by Tara Laskowski

taralask

Last fall, SmokeLong Quarterly ran a Kickstarter campaign to raise funds to redesign our 13-year-old web site. The campaign was more successful than we anticipated, raising nearly double our initial goal. I’ve been working ever since on the new design and content system, and we launched the new site earlier this month.

We are very happy with the look and feel of our site—and the reviews so far have been pretty positive amongst our readers and writers. In the process of redesigning and in the conversations we had about the site, I came to realize that what was important to us at SmokeLong was probably counterintuitive in many ways to the direction that online publishing is going. We were designing a site that in many ways valued the traditions of print publishing.

smokelong_logo3

Why, oh why, you ask, would we want to do a thing like that? The answer probably lies in the origins of SmokeLong itself. I wanted to stay true to many of the elements of our old site that Dave Clapper designed when he launched the publication in 2003. I wanted simple navigation. Good archives. Most of all—I wanted the stories grouped into issues.

When we started our web site redesign, we browsed a bunch of different online literary journals to get a feel for what we did and did not want. We definitely liked the sites best where the navigation was easy and clear and where the stories—for lack of a better term—just looked pretty.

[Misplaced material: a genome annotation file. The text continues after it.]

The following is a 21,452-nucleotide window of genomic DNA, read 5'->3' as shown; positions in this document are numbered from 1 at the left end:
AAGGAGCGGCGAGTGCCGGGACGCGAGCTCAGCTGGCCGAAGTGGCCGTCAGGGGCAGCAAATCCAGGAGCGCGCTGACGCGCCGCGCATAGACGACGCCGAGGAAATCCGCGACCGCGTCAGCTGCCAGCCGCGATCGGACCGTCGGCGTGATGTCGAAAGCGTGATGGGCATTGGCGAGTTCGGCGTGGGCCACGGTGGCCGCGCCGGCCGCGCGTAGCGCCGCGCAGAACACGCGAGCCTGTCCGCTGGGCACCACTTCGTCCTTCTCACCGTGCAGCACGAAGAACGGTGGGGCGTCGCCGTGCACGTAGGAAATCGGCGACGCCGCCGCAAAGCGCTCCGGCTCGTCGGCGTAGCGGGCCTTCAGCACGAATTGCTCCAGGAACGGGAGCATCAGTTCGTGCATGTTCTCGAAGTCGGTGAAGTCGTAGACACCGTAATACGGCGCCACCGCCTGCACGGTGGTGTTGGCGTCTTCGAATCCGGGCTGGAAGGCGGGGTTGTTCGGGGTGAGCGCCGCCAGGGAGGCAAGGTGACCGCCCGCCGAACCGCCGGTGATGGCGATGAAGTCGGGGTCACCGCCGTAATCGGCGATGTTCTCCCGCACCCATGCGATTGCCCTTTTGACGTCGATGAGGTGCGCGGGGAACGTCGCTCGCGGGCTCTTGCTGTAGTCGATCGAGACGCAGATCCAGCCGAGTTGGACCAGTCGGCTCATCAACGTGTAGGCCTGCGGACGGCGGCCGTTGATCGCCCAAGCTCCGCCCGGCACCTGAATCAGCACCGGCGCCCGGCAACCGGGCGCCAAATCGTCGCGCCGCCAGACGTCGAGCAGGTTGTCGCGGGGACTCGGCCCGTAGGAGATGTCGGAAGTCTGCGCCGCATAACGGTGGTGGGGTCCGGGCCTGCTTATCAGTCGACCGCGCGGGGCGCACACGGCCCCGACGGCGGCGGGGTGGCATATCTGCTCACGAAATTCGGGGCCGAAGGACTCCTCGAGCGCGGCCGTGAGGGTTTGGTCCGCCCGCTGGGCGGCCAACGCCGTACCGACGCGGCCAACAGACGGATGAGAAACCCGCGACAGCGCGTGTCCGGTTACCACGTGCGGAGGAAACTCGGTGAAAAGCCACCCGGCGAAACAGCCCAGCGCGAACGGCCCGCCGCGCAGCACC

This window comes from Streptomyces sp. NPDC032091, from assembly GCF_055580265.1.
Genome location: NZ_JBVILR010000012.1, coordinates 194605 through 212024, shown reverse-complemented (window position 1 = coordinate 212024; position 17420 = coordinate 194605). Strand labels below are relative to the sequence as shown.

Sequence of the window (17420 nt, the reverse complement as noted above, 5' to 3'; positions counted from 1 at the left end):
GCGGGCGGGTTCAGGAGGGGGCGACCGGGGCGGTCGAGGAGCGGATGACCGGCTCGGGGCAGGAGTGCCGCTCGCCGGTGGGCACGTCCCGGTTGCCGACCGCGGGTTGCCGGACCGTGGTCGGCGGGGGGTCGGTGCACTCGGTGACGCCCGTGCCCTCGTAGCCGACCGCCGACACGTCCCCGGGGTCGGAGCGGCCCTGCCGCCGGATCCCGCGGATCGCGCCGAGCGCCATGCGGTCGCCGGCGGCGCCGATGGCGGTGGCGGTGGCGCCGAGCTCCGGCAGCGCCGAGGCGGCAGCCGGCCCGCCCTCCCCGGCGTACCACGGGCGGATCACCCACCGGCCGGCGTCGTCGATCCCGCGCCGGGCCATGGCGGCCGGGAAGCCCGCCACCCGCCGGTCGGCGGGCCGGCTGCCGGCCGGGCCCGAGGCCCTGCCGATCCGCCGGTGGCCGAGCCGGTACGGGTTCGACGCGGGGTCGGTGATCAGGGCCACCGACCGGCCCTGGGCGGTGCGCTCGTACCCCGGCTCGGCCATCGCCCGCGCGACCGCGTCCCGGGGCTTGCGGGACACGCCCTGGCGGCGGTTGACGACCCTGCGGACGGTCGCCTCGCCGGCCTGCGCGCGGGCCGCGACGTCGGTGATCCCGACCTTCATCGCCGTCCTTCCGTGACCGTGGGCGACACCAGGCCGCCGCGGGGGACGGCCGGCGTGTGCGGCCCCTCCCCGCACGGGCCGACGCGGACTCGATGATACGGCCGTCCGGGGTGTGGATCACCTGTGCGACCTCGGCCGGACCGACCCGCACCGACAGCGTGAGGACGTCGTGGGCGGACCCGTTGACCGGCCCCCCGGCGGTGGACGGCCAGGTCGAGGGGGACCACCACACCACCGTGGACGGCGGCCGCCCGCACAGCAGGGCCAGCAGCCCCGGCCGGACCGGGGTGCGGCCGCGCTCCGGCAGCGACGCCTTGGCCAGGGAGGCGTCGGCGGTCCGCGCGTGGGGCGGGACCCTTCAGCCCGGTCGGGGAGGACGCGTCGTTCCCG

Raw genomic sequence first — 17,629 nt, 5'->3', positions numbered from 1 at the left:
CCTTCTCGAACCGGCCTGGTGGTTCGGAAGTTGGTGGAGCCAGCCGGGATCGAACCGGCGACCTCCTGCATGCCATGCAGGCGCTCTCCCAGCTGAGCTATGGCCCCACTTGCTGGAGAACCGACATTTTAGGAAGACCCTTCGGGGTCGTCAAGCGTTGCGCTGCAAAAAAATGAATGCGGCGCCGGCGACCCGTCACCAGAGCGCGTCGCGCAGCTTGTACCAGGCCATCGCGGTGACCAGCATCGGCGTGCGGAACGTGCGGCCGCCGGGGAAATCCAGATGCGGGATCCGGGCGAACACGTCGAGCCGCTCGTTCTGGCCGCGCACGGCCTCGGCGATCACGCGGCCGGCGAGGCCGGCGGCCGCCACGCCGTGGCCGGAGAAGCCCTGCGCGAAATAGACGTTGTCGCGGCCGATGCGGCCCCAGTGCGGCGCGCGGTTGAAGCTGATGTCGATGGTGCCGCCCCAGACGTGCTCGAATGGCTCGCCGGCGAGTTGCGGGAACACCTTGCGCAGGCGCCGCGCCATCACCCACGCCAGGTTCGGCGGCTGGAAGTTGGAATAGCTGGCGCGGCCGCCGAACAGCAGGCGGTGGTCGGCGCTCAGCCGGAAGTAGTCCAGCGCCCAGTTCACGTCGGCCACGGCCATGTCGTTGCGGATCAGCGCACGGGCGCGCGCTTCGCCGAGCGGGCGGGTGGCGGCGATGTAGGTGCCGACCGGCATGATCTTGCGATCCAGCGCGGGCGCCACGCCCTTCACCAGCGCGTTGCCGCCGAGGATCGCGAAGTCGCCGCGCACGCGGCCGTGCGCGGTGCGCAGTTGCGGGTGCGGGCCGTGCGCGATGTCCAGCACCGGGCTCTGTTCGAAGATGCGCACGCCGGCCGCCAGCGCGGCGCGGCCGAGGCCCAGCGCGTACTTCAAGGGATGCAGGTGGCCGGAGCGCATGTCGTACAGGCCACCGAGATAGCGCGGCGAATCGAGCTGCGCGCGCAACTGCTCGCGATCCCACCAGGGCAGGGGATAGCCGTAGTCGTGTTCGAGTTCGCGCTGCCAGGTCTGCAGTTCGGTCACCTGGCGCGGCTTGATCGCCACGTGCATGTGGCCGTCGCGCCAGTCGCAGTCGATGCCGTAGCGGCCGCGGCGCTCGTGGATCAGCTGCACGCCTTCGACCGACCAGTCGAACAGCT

So it is important to me that our issues remain clearly defined, and that our readers know what issue a particular story is from and how to find the other stories in that issue. Much like a print publication, I want our readers to be able to ‘flip back’ to our table of contents whenever they need to. When they read an author’s interview, I want them to easily find other interviews in the issue.

It is also important to me that our writers and their stories are front and center. We want their bylines and bios clear and easy to find. We spent days poring over fonts to make sure that our readers’ eyes wouldn’t go bleary. We made sure their interviews are easy to find, and that each story is paired with original art.